I don't know if this is a serious problem in the USA or UK but pipe freezing isn't such a big deal here in Poland (even though temperature drops below -20 deg C in winter), you just have to design the system properly and insulate it.

In some areas of the US, it's no big deal. As you imply, the system is simply designed for cold weather. In other areas, not so much. For example, where I live the temperature only drops low enough to freeze pipes about once every 5-10 years and even then it's not like the pipes freeze in every house. As such, plumbing systems simply aren't built to handle the cold like that. Is it stupid? Perhaps, but it's not something that the random home owner can change. Some sort of simple retrofit as discussed wouldn't solve the problem (nothing short of ripping all your plumbing out and starting over will do that), but it would certainly minimize the damage.

It's the same with flooding, if the system is properly designed and installed the risk of leaks can be reduced to minimum. I've got several circuits in my home that can be drained and closed off (one for two garden taps and two that can be cut off from central heating system).
Also something as simple as a floor drain in your bathroom, garage, basement and kitchen can work wonders,

And again, not all plumbing systems are designed for such. Short of ripping out walls and redoing my plumbing there is no way to drain the plumbing in my home. And there's only one circuit.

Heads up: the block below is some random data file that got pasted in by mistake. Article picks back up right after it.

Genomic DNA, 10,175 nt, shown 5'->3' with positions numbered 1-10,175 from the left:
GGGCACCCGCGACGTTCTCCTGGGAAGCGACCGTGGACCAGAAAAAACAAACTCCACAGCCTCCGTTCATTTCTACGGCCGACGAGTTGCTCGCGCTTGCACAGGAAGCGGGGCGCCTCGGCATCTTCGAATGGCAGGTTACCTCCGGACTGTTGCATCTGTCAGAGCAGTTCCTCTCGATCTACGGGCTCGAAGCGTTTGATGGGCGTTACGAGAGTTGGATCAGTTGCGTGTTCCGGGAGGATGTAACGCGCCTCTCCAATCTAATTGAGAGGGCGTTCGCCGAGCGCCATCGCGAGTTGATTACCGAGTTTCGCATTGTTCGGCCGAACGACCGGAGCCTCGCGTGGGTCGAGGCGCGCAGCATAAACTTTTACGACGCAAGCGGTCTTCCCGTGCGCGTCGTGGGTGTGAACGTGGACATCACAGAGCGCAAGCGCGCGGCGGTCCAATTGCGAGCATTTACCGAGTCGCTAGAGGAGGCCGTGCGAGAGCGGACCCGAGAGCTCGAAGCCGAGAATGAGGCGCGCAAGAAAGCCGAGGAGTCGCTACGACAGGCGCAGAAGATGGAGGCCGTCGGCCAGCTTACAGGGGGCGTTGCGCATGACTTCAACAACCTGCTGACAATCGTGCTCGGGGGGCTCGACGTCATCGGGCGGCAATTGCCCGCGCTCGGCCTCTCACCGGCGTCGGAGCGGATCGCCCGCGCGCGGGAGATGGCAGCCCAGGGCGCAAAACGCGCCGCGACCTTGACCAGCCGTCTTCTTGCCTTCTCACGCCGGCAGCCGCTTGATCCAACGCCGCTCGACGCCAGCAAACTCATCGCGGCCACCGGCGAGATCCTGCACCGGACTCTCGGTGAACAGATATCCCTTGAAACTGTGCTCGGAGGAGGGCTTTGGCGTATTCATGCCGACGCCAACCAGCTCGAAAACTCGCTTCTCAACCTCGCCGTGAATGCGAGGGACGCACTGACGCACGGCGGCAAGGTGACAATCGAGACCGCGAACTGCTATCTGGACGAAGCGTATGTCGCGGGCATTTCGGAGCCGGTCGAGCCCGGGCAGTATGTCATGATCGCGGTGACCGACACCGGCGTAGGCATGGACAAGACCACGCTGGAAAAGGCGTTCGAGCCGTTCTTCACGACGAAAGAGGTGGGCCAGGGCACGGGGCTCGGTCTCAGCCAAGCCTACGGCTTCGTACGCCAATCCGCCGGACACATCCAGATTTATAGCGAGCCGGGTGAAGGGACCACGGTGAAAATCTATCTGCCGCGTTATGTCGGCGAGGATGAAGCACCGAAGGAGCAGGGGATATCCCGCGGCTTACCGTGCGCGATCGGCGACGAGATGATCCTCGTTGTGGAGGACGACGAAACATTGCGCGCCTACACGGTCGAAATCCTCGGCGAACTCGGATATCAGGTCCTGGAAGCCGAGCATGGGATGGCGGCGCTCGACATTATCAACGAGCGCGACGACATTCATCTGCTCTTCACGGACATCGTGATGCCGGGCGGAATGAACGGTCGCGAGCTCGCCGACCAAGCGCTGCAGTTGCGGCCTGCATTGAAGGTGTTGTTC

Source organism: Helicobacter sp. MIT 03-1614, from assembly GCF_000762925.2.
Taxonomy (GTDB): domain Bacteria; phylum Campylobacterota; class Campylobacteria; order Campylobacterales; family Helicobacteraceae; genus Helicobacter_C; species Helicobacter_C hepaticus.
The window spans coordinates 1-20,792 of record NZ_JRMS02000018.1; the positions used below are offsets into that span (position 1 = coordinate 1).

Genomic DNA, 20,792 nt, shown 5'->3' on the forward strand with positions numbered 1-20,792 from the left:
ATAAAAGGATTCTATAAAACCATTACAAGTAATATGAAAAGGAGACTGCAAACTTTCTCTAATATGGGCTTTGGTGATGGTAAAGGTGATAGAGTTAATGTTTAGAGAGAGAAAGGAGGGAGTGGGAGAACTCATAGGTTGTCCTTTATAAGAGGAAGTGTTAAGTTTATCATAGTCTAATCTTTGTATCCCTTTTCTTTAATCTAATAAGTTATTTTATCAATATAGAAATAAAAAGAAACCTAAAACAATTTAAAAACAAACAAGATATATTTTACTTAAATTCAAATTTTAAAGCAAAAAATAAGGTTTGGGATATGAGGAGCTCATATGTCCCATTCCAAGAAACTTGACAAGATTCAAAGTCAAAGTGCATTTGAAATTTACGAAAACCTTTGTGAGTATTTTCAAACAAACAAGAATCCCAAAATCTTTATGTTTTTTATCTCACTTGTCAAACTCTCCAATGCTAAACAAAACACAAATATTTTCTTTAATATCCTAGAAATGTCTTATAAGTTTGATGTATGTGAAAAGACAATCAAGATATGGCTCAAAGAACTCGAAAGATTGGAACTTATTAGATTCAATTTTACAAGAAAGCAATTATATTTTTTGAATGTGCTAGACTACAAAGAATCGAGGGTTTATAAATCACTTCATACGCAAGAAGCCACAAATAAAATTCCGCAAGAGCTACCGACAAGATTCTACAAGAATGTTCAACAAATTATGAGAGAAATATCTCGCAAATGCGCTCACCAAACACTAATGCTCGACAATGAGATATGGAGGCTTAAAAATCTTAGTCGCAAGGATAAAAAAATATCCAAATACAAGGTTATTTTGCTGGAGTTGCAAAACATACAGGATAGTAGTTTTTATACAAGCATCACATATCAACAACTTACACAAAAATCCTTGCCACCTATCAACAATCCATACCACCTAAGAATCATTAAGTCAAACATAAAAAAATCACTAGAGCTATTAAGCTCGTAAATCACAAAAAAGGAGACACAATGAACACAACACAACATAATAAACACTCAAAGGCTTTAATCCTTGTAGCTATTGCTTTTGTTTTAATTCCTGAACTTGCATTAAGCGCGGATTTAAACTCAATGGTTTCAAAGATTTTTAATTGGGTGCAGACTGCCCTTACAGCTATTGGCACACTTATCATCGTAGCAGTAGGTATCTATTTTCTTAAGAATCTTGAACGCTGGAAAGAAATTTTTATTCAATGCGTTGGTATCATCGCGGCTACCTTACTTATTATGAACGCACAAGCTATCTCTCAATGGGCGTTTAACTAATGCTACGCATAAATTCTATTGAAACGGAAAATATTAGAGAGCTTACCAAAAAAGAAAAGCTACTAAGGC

You'd be better off if you spend that 700$ on repairs and improving your plumbing.

LOL... I don't know what plumbers charge in Poland, but in the US $700 doesn't pay for many repairs around here. Honestly, I can't think of much that $700 could do to provide an overall system improvement.

this really isn't the right direction as it isn't practical and does not work.

Disagree. It's VERY practical. It's not a perfect solution. Agree there. It is not a total safety net by any stretch of the imagination, but given the simplicity of the system it definitely has benefit over "stock" plumbing in an area such as mine.

The person was away on vacation while the $2,000 worth of water flowed out of her garage
yeah, but she should have cut off water supply and other stuff before she left.

And now my dogs die while I'm away because they have no water.
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Unread postAuthor: boyntonstu » Wed Sep 29, 2010 8:15 pm

Interesting: And now my dogs die while I'm away because they have no water.


How long do you leave your dogs alone?

Are they inside or outside?

Would a 10 gallon water supply suffice?

(get my drift?)

Also, the outside water may be operational when the inside water is cut off.

Edited: I just received this jewel in a private message.

"Common sense tells me that you are lying about your invention. I can see no evidence of it's existence. Care to tell?"